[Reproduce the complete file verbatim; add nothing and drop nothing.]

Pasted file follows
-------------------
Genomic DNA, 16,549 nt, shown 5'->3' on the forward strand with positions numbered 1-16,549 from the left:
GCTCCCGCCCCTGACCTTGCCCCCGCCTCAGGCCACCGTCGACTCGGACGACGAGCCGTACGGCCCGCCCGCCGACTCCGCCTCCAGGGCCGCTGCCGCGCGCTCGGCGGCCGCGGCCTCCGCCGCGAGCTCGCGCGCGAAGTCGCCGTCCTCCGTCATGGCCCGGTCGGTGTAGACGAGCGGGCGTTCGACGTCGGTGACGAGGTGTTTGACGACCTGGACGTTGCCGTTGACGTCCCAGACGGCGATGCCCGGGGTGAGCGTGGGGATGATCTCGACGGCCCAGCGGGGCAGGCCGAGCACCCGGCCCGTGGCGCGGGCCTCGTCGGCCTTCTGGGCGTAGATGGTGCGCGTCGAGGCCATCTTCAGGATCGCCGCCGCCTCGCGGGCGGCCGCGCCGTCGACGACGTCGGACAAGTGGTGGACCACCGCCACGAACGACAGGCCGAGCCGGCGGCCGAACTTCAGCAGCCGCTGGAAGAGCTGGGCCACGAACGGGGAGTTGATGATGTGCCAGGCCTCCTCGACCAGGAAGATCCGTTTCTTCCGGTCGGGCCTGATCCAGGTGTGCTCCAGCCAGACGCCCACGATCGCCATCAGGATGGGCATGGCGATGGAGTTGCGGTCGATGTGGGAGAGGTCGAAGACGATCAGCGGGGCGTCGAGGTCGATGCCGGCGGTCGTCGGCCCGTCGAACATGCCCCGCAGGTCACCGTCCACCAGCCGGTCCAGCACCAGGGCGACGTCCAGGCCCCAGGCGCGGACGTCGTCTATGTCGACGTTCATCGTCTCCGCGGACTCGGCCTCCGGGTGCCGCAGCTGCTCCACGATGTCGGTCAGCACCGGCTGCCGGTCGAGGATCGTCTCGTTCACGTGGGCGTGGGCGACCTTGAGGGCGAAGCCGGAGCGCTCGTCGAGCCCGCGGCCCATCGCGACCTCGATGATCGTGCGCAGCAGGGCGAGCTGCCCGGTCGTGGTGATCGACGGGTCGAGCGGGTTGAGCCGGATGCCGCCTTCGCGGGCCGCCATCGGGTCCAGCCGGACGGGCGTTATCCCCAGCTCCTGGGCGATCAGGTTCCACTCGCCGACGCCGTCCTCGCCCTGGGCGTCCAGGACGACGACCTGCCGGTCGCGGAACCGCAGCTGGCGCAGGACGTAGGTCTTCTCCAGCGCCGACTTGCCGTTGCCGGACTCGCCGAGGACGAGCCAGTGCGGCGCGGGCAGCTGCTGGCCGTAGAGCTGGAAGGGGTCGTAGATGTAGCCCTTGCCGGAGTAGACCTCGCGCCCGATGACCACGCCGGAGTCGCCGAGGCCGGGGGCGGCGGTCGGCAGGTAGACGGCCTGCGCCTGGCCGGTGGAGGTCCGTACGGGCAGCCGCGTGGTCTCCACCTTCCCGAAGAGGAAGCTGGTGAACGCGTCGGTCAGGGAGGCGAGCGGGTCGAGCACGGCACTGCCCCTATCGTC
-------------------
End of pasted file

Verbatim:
Genomic DNA, 16,549 nt, shown 5'->3' on the forward strand with positions numbered 1-16,549 from the left:
GCTCCCGCCCCTGACCTTGCCCCCGCCTCAGGCCACCGTCGACTCGGACGACGAGCCGTACGGCCCGCCCGCCGACTCCGCCTCCAGGGCCGCTGCCGCGCGCTCGGCGGCCGCGGCCTCCGCCGCGAGCTCGCGCGCGAAGTCGCCGTCCTCCGTCATGGCCCGGTCGGTGTAGACGAGCGGGCGTTCGACGTCGGTGACGAGGTGTTTGACGACCTGGACGTTGCCGTTGACGTCCCAGACGGCGATGCCCGGGGTGAGCGTGGGGATGATCTCGACGGCCCAGCGGGGCAGGCCGAGCACCCGGCCCGTGGCGCGGGCCTCGTCGGCCTTCTGGGCGTAGATGGTGCGCGTCGAGGCCATCTTCAGGATCGCCGCCGCCTCGCGGGCGGCCGCGCCGTCGACGACGTCGGACAAGTGGTGGACCACCGCCACGAACGACAGGCCGAGCCGGCGGCCGAACTTCAGCAGCCGCTGGAAGAGCTGGGCCACGAACGGGGAGTTGATGATGTGCCAGGCCTCCTCGACCAGGAAGATCCGTTTCTTCCGGTCGGGCCTGATCCAGGTGTGCTCCAGCCAGACGCCCACGATCGCCATCAGGATGGGCATGGCGATGGAGTTGCGGTCGATGTGGGAGAGGTCGAAGACGATCAGCGGGGCGTCGAGGTCGATGCCGGCGGTCGTCGGCCCGTCGAACATGCCCCGCAGGTCACCGTCCACCAGCCGGTCCAGCACCAGGGCGACGTCCAGGCCCCAGGCGCGGACGTCGTCTATGTCGACGTTCATCGTCTCCGCGGACTCGGCCTCCGGGTGCCGCAGCTGCTCCACGATGTCGGTCAGCACCGGCTGCCGGTCGAGGATCGTCTCGTTCACGTGGGCGTGGGCGACCTTGAGGGCGAAGCCGGAGCGCTCGTCGAGCCCGCGGCCCATCGCGACCTCGATGATCGTGCGCAGCAGGGCGAGCTGCCCGGTCGTGGTGATCGACGGGTCGAGCGGGTTGAGCCGGATGCCGCCTTCGCGGGCCGCCATCGGGTCCAGCCGGACGGGCGTTATCCCCAGCTCCTGGGCGATCAGGTTCCACTCGCCGACGCCGTCCTCGCCCTGGGCGTCCAGGACGACGACCTGCCGGTCGCGGAACCGCAGCTGGCGCAGGACGTAGGTCTTCTCCAGCGCCGACTTGCCGTTGCCGGACTCGCCGAGGACGAGCCAGTGCGGCGCGGGCAGCTGCTGGCCGTAGAGCTGGAAGGGGTCGTAGATGTAGCCCTTGCCGGAGTAGACCTCGCGCCCGATGACCACGCCGGAGTCGCCGAGGCCGGGGGCGGCGGTCGGCAGGTAGACGGCCTGCGCCTGGCCGGTGGAGGTCCGTACGGGCAGCCGCGTGGTCTCCACCTTCCCGAAGAGGAAGCTGGTGAACGCGTCGGTCAGGGAGGCGAGCGGGTCGAGCACGGCACTGCCCCTATCGTC